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Gov. Ron DeSantis pledges $3.5 billion for Everglades, other water quality projects

Indian River Lagoon set to benefit from 'historic' executive order
Gov. Ron DeSantis speaks in Bonita Springs, Florida, on Jan. 10, 2022, outlining an executive order that proposes a $3.5 billion investment over four years for Everglades restoration and protection of the state's water resources.
Posted at 1:19 PM, Jan 10, 2023
and last updated 2023-01-10 16:49:38-05

BONITA SPRINGS, Fla. — Florida took another big step forward as leaders work to restore the Everglades and protect the state's water quality and environment.

At a news conference Tuesday morning in Bonita Springs, Gov. Ron DeSantis signed an executive order that includes a proposed $3.5 billion over four years for Everglades restoration and protection of Florida water resources.

The governor's office called it "the highest level of funding in Florida's history."

"Four years ago, I promised to pursue a bold agenda and to commit to lead Florida into a new era of stewardship for Florida's natural resources, and we delivered," DeSantis said. "Today, I am proud to announce the next step in this administration’s continued dedication to Florida's treasured environment. This order directs funding and strategic action that will continue our momentum and enhance our ongoing efforts to expedite critical Everglades restoration projects, employ sound science to protect and restore our waterways, and fund infrastructure projects to improve water quality and safeguard Florida's water supply."

RELATED: Biden administration announces $1.1 billion for Everglades restoration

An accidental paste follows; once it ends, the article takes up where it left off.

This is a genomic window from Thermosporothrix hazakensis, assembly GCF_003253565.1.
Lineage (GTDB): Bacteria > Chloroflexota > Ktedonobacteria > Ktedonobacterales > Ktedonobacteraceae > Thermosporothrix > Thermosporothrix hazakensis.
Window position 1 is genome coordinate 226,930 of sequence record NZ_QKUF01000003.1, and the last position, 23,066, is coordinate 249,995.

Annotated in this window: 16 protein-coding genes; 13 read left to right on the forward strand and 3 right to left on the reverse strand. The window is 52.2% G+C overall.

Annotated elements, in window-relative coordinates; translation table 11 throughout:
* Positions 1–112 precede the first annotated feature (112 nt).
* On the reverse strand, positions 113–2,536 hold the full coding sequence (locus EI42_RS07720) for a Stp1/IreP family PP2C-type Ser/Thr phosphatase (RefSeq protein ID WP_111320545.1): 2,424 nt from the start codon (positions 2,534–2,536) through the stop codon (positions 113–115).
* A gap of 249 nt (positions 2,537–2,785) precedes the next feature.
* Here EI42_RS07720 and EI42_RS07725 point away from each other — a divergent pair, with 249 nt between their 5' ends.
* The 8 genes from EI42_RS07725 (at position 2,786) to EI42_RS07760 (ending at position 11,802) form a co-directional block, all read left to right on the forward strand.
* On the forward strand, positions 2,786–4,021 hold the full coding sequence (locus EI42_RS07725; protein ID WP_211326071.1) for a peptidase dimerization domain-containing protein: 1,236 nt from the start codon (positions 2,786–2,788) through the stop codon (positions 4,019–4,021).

The executive order also prioritizes projects to restore the Indian River Lagoon, including establishing a protection program and securing at least $100 million each year for projects.

Other measures to protect the lagoon include taking action to reduce nutrients that flow into the waterway, which can aid in the growth of toxic algae.

Tuesday's move was applauded by multiple environmental groups in the state.

"Under Governor DeSantis' leadership and with the support of the Florida Legislature, the state has taken unprecedented steps to effectively address our most pressing environmental issues," Department of Environmental Protection Secretary Shawn Hamilton said. "With this renewed support and direction, Florida's environment will remain a priority and we will continue to have the resources to bolster our long-term environmental programs and meet the needs of our diverse state."

South Florida Water Management District Governing Board Chairman Chauncey Goss said the executive order ramps up their efforts to accomplish more to protect and restore Florida’s environment.

"In Governor DeSantis' first term, we broke ground on, hit a major milestone and completed more than 50 Everglades restoration projects," Goss said.

Eric Eikenberg, the CEO of The Everglades Foundation, was among those who lent support to the executive order.